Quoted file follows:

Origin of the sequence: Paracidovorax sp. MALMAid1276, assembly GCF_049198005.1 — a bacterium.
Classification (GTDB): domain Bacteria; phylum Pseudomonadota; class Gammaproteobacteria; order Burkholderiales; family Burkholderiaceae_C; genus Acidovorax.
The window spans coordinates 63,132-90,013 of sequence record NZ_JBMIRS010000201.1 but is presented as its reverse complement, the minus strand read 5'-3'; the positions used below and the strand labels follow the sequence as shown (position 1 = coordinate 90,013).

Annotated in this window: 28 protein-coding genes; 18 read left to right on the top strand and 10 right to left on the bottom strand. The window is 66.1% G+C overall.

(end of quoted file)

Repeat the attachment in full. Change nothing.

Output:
Origin of the sequence: Paracidovorax sp. MALMAid1276, assembly GCF_049198005.1 — a bacterium.
Classification (GTDB): domain Bacteria; phylum Pseudomonadota; class Gammaproteobacteria; order Burkholderiales; family Burkholderiaceae_C; genus Acidovorax.
The window spans coordinates 63,132-90,013 of sequence record NZ_JBMIRS010000201.1 but is presented as its reverse complement, the minus strand read 5'-3'; the positions used below and the strand labels follow the sequence as shown (position 1 = coordinate 90,013).

Annotated in this window: 28 protein-coding genes; 18 read left to right on the top strand and 10 right to left on the bottom strand. The window is 66.1% G+C overall.